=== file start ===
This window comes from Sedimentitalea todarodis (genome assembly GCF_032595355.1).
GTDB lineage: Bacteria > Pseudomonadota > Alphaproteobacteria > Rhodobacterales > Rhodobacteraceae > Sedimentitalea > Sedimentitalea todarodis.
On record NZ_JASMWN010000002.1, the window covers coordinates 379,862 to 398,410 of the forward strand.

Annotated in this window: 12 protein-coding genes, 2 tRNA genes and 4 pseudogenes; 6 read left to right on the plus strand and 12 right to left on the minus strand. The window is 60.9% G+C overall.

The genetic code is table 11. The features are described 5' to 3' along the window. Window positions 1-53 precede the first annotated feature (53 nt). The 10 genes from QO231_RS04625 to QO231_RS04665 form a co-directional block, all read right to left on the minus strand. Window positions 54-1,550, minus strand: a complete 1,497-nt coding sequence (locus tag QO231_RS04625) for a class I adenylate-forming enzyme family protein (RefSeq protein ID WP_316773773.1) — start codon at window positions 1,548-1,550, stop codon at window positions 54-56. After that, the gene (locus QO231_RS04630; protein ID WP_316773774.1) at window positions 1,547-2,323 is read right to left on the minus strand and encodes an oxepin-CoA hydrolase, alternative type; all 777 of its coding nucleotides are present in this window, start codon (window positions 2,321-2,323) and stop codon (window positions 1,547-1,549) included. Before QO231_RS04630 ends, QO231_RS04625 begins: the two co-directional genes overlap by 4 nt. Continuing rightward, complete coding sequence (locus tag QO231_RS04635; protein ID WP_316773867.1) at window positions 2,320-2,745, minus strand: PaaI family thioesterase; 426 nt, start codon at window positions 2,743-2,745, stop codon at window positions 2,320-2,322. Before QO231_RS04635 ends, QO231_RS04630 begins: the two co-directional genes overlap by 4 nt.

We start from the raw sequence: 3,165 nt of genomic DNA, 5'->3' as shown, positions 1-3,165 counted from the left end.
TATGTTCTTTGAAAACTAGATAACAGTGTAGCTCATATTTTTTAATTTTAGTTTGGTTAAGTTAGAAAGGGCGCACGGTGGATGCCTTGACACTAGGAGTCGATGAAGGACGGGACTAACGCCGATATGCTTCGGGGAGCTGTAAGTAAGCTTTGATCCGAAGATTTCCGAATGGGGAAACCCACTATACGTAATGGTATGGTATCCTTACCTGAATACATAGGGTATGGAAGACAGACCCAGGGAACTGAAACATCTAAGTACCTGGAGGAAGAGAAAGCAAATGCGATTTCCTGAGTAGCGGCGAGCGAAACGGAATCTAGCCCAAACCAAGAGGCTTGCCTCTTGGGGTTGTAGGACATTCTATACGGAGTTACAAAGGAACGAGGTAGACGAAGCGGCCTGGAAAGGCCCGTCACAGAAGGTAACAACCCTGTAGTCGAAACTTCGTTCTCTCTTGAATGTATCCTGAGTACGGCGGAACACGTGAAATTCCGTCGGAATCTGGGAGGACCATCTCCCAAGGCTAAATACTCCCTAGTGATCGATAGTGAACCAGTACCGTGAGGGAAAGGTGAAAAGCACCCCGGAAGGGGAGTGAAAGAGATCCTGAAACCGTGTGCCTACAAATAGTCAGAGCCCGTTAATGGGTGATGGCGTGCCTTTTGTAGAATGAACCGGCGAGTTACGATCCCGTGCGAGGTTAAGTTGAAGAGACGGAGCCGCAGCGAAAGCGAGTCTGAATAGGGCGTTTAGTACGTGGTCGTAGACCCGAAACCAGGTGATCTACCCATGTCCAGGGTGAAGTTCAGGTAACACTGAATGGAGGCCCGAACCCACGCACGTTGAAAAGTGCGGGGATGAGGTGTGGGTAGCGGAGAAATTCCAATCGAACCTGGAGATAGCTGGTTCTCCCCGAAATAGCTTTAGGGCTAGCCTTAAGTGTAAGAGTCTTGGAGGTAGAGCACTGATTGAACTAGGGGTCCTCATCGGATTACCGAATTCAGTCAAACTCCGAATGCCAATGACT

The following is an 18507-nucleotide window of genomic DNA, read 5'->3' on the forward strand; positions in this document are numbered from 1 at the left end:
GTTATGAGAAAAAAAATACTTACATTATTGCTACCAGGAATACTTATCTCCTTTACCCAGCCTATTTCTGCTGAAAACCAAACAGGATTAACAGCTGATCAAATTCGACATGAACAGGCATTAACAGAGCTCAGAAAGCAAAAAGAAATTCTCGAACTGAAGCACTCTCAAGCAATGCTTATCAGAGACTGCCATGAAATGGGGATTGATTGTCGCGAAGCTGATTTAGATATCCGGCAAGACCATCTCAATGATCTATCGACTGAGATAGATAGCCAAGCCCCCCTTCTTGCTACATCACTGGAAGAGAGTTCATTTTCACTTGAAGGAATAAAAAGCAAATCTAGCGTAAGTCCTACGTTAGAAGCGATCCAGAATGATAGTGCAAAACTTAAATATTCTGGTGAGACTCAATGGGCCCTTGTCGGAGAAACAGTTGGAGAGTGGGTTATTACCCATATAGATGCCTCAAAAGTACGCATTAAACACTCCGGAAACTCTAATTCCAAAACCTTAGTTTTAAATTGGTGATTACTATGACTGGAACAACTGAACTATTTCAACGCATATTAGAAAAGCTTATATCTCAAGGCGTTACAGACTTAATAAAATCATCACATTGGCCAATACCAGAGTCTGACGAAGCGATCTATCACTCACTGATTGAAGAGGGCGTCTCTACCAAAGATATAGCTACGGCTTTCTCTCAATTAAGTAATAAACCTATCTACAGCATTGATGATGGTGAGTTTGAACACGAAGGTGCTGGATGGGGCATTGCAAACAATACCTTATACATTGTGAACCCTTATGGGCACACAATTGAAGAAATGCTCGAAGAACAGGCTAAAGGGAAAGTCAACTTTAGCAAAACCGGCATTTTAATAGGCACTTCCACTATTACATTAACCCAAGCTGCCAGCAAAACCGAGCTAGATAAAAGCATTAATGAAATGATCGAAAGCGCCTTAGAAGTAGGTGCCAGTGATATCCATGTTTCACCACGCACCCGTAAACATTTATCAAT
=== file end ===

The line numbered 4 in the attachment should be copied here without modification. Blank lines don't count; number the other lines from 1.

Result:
Annotated in this window: 12 protein-coding genes, 2 tRNA genes and 4 pseudogenes; 6 read left to right on the plus strand and 12 right to left on the minus strand. The window is 60.9% G+C overall.